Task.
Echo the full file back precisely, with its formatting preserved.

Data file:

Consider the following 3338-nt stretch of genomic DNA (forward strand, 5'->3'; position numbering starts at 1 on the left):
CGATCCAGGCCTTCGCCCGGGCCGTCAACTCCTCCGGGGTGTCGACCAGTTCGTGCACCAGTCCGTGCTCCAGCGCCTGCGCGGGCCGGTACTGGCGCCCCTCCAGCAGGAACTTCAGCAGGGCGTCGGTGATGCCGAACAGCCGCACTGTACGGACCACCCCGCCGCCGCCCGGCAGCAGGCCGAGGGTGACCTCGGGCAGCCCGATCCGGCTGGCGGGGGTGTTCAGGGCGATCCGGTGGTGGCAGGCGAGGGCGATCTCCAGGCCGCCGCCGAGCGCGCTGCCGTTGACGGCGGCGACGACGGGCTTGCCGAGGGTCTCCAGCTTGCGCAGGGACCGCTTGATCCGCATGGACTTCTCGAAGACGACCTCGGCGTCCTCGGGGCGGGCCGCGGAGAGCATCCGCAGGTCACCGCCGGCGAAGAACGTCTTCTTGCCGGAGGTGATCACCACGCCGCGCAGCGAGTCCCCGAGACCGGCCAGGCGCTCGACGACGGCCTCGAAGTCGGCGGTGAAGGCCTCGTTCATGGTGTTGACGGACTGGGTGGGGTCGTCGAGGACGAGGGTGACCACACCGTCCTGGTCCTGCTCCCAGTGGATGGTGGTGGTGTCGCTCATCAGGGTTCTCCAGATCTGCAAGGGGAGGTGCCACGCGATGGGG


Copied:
Consider the following 3338-nt stretch of genomic DNA (forward strand, 5'->3'; position numbering starts at 1 on the left):
CGATCCAGGCCTTCGCCCGGGCCGTCAACTCCTCCGGGGTGTCGACCAGTTCGTGCACCAGTCCGTGCTCCAGCGCCTGCGCGGGCCGGTACTGGCGCCCCTCCAGCAGGAACTTCAGCAGGGCGTCGGTGATGCCGAACAGCCGCACTGTACGGACCACCCCGCCGCCGCCCGGCAGCAGGCCGAGGGTGACCTCGGGCAGCCCGATCCGGCTGGCGGGGGTGTTCAGGGCGATCCGGTGGTGGCAGGCGAGGGCGATCTCCAGGCCGCCGCCGAGCGCGCTGCCGTTGACGGCGGCGACGACGGGCTTGCCGAGGGTCTCCAGCTTGCGCAGGGACCGCTTGATCCGCATGGACTTCTCGAAGACGACCTCGGCGTCCTCGGGGCGGGCCGCGGAGAGCATCCGCAGGTCACCGCCGGCGAAGAACGTCTTCTTGCCGGAGGTGATCACCACGCCGCGCAGCGAGTCCCCGAGACCGGCCAGGCGCTCGACGACGGCCTCGAAGTCGGCGGTGAAGGCCTCGTTCATGGTGTTGACGGACTGGGTGGGGTCGTCGAGGACGAGGGTGACCACACCGTCCTGGTCCTGCTCCCAGTGGATGGTGGTGGTGTCGCTCATCAGGGTTCTCCAGATCTGCAAGGGGAGGTGCCACGCGATGGGG